What do you get aboard the world’s most luxurious cruise ship?


So what do you get on a ship that’s said to be the world’s most luxurious?

Well, there’s plenty of conspicuous consumption: champagne, caviar and lobster on tap, a suite costing US$10,000 a night which comes complete with a bed worth US$150,000, a grand piano and a personal spa decorated in gold leaf.

But there is much more to the Regent Seven Seas Explorer than just being able to eat your fill of foie gras off Versace place settings and guzzle premium wines from crystal goblets. There is real class and refinement.

As far as cruise ships go, this one is a very personal work of art. There are 2500 paintings and sculptures, including two Picassos and a Chagall.  Exquisite inlaid marble floors and chandeliers dripping with the best Czech crystal, vast private balconies and public spaces, a cooking school …

It cost US$450 million to build (though whispers have it it went some US$30 million over budget) and the project was very much the work of the line’s CEO and Present Frank Del Rio.

The vessel was put through its paces in the Mediterranean this week during what is called a “shake down” cruise, designed to make sure the chefs can create the very finest fine dining and the butlers know how to butle.

Cruise&Travel Asia sailed aboard her ahead of her christening in Monaco by Princess Charlene. Our verdict: in an ever-growing luxury market, this ship sets standards others are going to find hard to beat.

Seabourn, Ponant and Crystal Cruises are all expecting new-builds in the luxury sector, and smaller vessels from Scenic and Crystal in the expedition sector will also step up capacity.

But Explorer is a floating palace.  The detail and finishes are nothing short of extraordinary. There is an acre of Italian marble and granite, and almost all the steel of the ship’s hull has been covered in some kind of decoration.

Asian cruisers are a target for this new breed of decadent cruising. Mr Del Rio told us he was already planning Explorer II (a working title) to be completed in 2020 – and it may well be targeting China: “China has got the world’s biggest number of billionaires, more Gucci bags, more Rolex watches than anywhere else.”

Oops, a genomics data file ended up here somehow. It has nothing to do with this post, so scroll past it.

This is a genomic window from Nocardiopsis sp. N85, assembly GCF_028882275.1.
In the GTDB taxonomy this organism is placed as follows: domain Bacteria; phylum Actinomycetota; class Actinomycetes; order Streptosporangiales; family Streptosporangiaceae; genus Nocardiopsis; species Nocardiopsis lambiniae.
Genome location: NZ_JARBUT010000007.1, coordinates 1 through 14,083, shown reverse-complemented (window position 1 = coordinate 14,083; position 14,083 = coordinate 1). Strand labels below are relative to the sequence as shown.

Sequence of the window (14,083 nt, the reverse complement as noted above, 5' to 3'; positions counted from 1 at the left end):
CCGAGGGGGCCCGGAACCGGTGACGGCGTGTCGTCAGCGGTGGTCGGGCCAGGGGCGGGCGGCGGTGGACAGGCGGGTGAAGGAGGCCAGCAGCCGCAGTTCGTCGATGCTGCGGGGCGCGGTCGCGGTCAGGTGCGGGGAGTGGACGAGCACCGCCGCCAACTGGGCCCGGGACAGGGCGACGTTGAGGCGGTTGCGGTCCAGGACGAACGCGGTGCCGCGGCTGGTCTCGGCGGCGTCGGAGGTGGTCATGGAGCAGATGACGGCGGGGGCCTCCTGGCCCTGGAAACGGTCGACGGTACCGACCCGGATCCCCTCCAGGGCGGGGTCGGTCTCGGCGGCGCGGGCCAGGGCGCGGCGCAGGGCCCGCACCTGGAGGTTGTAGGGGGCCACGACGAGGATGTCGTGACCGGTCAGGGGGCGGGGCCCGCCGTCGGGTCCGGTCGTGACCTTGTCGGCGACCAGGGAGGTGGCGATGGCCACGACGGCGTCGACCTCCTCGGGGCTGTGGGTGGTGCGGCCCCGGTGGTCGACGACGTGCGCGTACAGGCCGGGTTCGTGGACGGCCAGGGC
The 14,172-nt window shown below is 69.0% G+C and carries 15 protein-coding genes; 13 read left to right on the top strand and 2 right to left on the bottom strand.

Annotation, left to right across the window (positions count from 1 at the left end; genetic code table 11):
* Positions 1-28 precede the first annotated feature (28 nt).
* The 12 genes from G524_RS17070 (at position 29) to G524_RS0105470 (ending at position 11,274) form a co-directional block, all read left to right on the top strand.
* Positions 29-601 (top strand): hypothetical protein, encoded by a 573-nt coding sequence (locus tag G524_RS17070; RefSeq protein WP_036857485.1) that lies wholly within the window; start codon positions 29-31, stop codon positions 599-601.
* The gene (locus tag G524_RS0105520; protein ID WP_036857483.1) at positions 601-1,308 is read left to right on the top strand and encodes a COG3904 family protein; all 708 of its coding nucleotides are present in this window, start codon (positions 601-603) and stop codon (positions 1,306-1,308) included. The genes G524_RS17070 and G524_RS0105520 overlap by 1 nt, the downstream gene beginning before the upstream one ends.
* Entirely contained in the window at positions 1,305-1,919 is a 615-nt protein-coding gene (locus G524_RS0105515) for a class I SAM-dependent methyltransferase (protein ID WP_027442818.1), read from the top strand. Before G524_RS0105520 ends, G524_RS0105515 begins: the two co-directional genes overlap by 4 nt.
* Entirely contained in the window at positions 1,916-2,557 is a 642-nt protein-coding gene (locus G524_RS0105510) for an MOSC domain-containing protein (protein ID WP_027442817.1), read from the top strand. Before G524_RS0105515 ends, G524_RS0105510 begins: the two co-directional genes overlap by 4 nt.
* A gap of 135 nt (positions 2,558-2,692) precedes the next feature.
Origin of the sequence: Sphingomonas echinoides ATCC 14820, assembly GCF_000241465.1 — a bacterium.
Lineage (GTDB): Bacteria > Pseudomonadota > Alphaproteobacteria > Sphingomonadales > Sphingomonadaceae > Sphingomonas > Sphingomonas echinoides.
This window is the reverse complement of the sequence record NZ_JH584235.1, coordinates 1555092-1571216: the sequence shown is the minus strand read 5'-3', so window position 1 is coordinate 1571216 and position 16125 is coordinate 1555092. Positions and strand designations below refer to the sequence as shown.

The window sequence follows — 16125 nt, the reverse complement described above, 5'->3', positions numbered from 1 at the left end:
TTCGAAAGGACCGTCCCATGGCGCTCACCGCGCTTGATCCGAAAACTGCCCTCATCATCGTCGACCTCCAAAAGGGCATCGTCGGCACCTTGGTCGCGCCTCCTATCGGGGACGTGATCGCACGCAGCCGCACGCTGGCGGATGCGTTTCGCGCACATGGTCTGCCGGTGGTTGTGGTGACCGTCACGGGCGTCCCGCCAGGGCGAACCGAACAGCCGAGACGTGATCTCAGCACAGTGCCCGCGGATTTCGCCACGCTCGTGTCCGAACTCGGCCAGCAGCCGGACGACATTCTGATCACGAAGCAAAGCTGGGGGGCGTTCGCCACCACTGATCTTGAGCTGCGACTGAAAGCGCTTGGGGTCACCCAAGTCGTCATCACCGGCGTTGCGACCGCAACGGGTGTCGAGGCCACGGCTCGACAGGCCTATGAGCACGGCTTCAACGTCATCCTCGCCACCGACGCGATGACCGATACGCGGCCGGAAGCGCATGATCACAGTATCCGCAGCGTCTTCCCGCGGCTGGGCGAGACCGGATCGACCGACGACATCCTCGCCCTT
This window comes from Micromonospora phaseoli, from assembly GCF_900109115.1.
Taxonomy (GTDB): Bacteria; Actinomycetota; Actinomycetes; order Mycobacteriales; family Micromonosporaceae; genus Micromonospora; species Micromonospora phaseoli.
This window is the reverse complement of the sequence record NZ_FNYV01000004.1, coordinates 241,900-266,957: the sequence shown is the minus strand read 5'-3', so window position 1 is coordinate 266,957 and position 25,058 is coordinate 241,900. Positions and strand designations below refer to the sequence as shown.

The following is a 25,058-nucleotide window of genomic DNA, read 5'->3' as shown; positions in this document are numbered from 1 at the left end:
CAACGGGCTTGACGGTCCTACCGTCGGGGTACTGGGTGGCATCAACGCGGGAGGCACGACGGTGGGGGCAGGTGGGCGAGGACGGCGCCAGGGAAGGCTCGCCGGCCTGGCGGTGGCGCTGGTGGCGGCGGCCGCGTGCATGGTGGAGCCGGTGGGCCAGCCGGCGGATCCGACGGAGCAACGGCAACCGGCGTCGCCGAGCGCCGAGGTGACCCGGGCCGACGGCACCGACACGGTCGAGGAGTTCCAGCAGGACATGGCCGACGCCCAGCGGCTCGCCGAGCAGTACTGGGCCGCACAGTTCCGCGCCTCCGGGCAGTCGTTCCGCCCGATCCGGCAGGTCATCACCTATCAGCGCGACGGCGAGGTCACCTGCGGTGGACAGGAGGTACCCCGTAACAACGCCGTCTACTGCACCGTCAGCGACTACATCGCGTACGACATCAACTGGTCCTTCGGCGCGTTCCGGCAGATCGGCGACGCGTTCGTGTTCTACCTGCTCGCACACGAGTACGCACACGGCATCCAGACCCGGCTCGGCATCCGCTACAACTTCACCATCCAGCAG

Mr Del Rio makes no apologies for his claim that he has built the most luxurious vessel ever: “Good old conspicuous consumption – that’s all over. Luxury is back to reward success and not to vilify wealth. It’s more than OK to enjoy the best of the best.”

He spent two years scouring galleries to accumulate the art, spending US$6 million.  Some have already been discarded as they simply don’t work now that the ship is built.

The Explorer carries only 750 guests, and boasts one of the highest space ratios in the cruise industry. It has 552 crew members – 1.36 guest-to-crew ratio, new French and pan-Asian restaurants, a Canyon Ranch SpaClub and a huge gym.

It also boasts one of the biggest suites afloat. The two-bedroom, 4443 sq ft Regent Suite comes complete with an in-room spa retreat decorated with gold leaf, two Picassos on the wall outside, a US$150,000 main-room bed and a custom made Steinway Arabesque piano by famed designer Dakota Jackson.

It was marketed at US$10,000 per night. Now Mr Del Rio says the take-up has been so strong that he may have undercharged. The price is under review.

A first for any cruise ship, the Regent Suite features a master bathroom spa retreat that delivers all the pampering comforts of the Canyon Ranch SpaClub without leaving the suite. A treatment area, full sauna, ceramic heated relaxation lounges and multi-jet shower are at guests’ 24- hour disposal.

The line’s fares include all-suite accommodations, round-trip air fares in North America, highly personalised service, acclaimed cuisine, fine wines and spirits, internet access, sightseeing excursions in every port and all gratuities.

Asia and Australasia Vice President Steve Odell said the all inclusive offer made the ship a win-win for passengers and the industry.

Mr Odell, an experienced veteran of the luxury cruise market, said he believes the Explorer is “a game changer”.

Find out more at RSSC.com.